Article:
British pop princess Charli XCX, real name Charlotte Emma Aitchison, recently brought her catalogue of badass bangers down under as part of Taylor Swift’s juggernaut Reputation Tour. Charli sat down with Amber Baker to talk about her time on the road with Taylor and about being back in New Zealand.
Welcome back to New Zealand! What do you love most about our little country?
I’ve not had the chance to explore it that much, but the times I’ve been here, I’ve been in Auckland and it’s been super fun. Last time I was over here with Sia Furler with Marvin Gaye and we went to Family Bar. It was so great. Sia sung ‘Genie In a Bottle’ and literally everyone in there had been to the Sia show so, knew it was her. So yeah, I definitely like Family Bar!
You’ve been sharing the stage with Taylor Swift. What’s that like?
Amazing, she’s great! It has been a really cool tour. We’ve been on tour since May, it ends in Japan in a few weeks and the whole thing has just been great. She’s been really welcoming and supportive of myself and the other girls, like Camila Cabello and BROODS.
You love to crowd surf, right?
Yes! It’s very much much based in the LGBTQ community, so I feel really comfortable doing it. It’s nice, but honestly so sweaty. I’m sweating on stage, they’re sweating, it’s just fun.
You have a lot of bangers to your name now and you love to party. How does it feel partying to your own songs?
I make music I want to hear in a club, so that’s my main inspiration. I’m writing a lot, so I’m always listening to my music. I’m listening to demos, thinking about things I want to change, that sort of stuff. I’m inspired by partying, not just because of the partying aspect. I think so many important things happen at parties, like you meet someone you fall in love with, or you leave someone you’ve fallen out of love with, or you’re making unforgettable memories with your friends, or you’re doing something really fucked up and stupid for the first time. I think there are a lot of emotions that happen at parties, so that’s why I’m so inspired by them.
Your song ‘1999’ with Troye Sivan is a classic throwback. What did you love most about the ‘90s?
I love the ‘90s, and the fashion, which is obviously so huge now. The music from Britney or The Vengaboys, who I love. It just feels like a great era for pop-culture. The movies like The Matrix, Clueless, Ballbreaker.
If you could have been anyone in the ‘90s, who would you have been?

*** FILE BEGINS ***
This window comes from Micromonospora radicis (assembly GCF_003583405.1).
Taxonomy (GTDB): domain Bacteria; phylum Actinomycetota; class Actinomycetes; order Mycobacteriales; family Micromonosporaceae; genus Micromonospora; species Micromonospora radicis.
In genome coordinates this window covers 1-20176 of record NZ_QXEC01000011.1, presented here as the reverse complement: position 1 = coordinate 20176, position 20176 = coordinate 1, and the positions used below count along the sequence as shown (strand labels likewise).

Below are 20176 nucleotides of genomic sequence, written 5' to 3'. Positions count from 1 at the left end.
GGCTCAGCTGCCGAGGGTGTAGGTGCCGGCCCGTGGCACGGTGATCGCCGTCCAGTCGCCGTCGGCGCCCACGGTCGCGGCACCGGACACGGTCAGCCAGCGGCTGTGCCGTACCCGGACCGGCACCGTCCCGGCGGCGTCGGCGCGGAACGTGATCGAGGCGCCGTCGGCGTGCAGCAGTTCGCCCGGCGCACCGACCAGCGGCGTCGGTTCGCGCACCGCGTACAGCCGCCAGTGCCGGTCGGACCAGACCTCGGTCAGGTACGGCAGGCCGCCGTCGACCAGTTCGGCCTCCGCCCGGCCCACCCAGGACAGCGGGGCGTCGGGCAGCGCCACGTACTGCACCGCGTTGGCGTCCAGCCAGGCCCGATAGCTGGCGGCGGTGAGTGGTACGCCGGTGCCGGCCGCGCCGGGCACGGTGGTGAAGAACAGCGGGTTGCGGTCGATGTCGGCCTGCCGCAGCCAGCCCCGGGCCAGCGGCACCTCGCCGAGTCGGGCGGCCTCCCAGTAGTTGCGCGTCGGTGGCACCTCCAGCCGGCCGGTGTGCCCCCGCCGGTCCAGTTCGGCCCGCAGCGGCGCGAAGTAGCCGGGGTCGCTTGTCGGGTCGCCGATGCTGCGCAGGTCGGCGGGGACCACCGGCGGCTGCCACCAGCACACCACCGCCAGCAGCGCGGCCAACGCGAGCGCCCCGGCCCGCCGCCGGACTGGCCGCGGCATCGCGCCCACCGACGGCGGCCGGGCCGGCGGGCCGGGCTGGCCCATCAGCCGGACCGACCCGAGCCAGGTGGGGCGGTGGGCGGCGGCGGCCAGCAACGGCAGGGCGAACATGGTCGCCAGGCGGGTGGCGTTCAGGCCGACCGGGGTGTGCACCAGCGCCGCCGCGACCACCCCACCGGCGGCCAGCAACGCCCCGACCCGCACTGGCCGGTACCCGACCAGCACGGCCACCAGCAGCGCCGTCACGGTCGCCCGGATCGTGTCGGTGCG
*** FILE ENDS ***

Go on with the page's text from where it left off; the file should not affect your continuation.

I would probably be Christina Ricci, she’s cool. I would like for her to play me in a movie.
The Spice Girls are reuniting. What do you think the it will be like without Posh?
The Spice Girls won’t be the same without Posh, but we’ve been there before, we knew she wasn’t coming back, we’ve always known.
Your music video for ‘Boys’ featured some pretty big names in music. How did you narrow down who to have in the video?
I wasn’t narrowing it down, I was like more, more, more! You know, there were so many people I asked who couldn’t make it or were a bit unsure, or just didn’t want to do it. I just wanted as many people in it as possible, it was sort of like a mass. I’m really happy that the people who said yes did and I think that they do such a great job in the video.
We love how you bounce around between fashion styles, how would you describe your vibe at the moment?
I’m a Tomboy by nature, but I do like a lot of feminine, revealing clothing. It’s a mix between androgynous ‘90s and classic girly. I think my style has definitely developed as I’ve grown older; I’m definitely into things with more structure now.
Who are your favourite fashion brands to wear?
I love Balenciaga, Gucci and Molly Goddard.
What has been your most memorable career moment so far?
Probably releasing my latest mixtape, which is Pop 2. I felt like it was a really defining moment for me as an artist. I really felt like I had found my confidence and felt like I really did that for me and nobody else, which is really important as an artist.
Who do you most want to collaborate with on a song?
I do so many collaborations. Troye was like my dream guy and I’m so happy that’s happened. Now I’m not really chasing anything; I just love to collaborate with friends. If someone’s cool, they want to hang, they want to party, I’ll probably collaborate with them.
In the music video for ‘1999’ you used face-swapping A.I. or what people are calling ‘deep-fakes’. Does AI scare you or excite you?
It’s very exciting I think; creatively that’s just such a small thing that can be done in post-production. There’s so much that can be done, which is really fun; you can get really weird with it. Technology is advancing at such a rapid rate, it’s incredible. We’re always complaining though, we’re always saying it’s too slow.
So you’re not scared of A.I. robots in the future?
I don’t know. I haven’t thought that deep about it - it could be kind of cool.
I guess we’ll face it when we have a war with the robots...
Exactly. I mean they’re going to win, aren’t they?